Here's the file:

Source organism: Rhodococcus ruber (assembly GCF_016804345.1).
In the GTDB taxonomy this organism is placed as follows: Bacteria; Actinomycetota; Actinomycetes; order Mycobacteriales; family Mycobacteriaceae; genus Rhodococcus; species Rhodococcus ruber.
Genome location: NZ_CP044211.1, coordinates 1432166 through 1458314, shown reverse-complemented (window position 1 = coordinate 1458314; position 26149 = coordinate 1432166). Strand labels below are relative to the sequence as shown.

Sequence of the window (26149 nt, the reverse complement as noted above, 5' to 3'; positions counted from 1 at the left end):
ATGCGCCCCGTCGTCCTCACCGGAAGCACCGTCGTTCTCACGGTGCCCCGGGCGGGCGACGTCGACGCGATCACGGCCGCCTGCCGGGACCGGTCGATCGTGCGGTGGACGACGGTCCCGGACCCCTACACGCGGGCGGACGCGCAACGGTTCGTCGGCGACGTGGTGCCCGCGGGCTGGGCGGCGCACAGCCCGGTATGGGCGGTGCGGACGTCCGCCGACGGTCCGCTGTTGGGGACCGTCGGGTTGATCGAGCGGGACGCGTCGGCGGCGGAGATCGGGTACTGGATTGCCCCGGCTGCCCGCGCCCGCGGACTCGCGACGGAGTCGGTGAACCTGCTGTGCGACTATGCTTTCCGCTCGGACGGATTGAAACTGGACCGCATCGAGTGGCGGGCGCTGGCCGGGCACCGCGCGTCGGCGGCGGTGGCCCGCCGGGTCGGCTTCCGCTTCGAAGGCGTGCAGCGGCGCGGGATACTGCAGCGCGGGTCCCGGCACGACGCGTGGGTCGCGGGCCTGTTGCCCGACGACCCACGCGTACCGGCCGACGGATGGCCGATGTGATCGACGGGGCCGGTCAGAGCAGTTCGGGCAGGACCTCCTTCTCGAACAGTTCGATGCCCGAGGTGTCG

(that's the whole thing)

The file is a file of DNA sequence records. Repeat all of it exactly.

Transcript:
Source organism: Rhodococcus ruber (assembly GCF_016804345.1).
In the GTDB taxonomy this organism is placed as follows: Bacteria; Actinomycetota; Actinomycetes; order Mycobacteriales; family Mycobacteriaceae; genus Rhodococcus; species Rhodococcus ruber.
Genome location: NZ_CP044211.1, coordinates 1432166 through 1458314, shown reverse-complemented (window position 1 = coordinate 1458314; position 26149 = coordinate 1432166). Strand labels below are relative to the sequence as shown.

Sequence of the window (26149 nt, the reverse complement as noted above, 5' to 3'; positions counted from 1 at the left end):
ATGCGCCCCGTCGTCCTCACCGGAAGCACCGTCGTTCTCACGGTGCCCCGGGCGGGCGACGTCGACGCGATCACGGCCGCCTGCCGGGACCGGTCGATCGTGCGGTGGACGACGGTCCCGGACCCCTACACGCGGGCGGACGCGCAACGGTTCGTCGGCGACGTGGTGCCCGCGGGCTGGGCGGCGCACAGCCCGGTATGGGCGGTGCGGACGTCCGCCGACGGTCCGCTGTTGGGGACCGTCGGGTTGATCGAGCGGGACGCGTCGGCGGCGGAGATCGGGTACTGGATTGCCCCGGCTGCCCGCGCCCGCGGACTCGCGACGGAGTCGGTGAACCTGCTGTGCGACTATGCTTTCCGCTCGGACGGATTGAAACTGGACCGCATCGAGTGGCGGGCGCTGGCCGGGCACCGCGCGTCGGCGGCGGTGGCCCGCCGGGTCGGCTTCCGCTTCGAAGGCGTGCAGCGGCGCGGGATACTGCAGCGCGGGTCCCGGCACGACGCGTGGGTCGCGGGCCTGTTGCCCGACGACCCACGCGTACCGGCCGACGGATGGCCGATGTGATCGACGGGGCCGGTCAGAGCAGTTCGGGCAGGACCTCCTTCTCGAACAGTTCGATGCCCGAGGTGTCG